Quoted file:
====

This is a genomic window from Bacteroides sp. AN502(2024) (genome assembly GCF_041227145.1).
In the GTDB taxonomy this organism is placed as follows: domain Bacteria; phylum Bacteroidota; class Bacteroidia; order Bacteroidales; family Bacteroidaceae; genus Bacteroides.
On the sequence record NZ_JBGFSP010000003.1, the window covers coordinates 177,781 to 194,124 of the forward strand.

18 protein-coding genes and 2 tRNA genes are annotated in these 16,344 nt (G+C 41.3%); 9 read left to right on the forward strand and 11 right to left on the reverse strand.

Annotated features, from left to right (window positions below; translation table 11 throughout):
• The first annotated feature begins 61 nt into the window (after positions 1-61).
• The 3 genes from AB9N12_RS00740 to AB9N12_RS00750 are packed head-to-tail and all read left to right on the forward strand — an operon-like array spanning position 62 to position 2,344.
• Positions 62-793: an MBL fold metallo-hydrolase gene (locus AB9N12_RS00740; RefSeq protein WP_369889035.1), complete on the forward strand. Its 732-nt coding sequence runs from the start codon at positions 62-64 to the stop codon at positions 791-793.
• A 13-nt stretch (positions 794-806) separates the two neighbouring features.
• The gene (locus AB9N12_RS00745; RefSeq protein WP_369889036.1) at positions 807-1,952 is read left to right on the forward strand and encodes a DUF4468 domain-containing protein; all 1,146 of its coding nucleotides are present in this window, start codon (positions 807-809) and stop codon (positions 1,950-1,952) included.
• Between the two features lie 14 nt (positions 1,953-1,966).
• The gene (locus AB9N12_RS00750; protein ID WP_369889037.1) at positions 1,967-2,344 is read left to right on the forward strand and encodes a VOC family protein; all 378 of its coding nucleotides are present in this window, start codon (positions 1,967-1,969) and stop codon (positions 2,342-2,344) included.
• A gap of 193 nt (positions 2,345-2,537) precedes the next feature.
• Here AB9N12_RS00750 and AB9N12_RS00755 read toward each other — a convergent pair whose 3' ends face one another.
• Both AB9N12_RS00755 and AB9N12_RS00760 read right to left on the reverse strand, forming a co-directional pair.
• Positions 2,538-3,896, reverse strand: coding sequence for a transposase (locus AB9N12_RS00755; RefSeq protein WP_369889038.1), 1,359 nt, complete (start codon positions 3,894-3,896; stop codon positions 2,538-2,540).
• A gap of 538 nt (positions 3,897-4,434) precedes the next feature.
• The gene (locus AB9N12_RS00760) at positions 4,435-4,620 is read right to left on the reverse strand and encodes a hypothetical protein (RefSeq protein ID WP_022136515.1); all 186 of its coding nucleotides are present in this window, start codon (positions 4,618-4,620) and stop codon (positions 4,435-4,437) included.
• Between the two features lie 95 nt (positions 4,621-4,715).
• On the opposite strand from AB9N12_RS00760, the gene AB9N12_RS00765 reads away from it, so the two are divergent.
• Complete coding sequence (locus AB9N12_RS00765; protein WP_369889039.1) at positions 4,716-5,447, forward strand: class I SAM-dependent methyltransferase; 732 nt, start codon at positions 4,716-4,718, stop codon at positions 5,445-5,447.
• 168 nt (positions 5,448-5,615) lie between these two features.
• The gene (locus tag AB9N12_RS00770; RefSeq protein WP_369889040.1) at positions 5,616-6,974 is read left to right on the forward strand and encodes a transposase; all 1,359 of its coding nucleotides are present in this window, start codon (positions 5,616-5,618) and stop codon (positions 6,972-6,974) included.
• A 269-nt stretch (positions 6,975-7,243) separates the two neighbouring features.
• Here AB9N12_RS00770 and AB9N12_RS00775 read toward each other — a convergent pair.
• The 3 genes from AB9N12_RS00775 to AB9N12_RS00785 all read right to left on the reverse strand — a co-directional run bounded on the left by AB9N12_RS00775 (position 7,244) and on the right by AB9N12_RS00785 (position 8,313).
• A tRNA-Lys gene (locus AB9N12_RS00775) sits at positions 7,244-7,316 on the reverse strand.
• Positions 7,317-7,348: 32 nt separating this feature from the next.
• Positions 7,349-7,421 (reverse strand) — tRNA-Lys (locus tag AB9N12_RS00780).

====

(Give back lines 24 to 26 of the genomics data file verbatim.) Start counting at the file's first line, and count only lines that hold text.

• A 269-nt stretch (positions 6,975-7,243) separates the two neighbouring features.
• Here AB9N12_RS00770 and AB9N12_RS00775 read toward each other — a convergent pair.
• The 3 genes from AB9N12_RS00775 to AB9N12_RS00785 all read right to left on the reverse strand — a co-directional run bounded on the left by AB9N12_RS00775 (position 7,244) and on the right by AB9N12_RS00785 (position 8,313).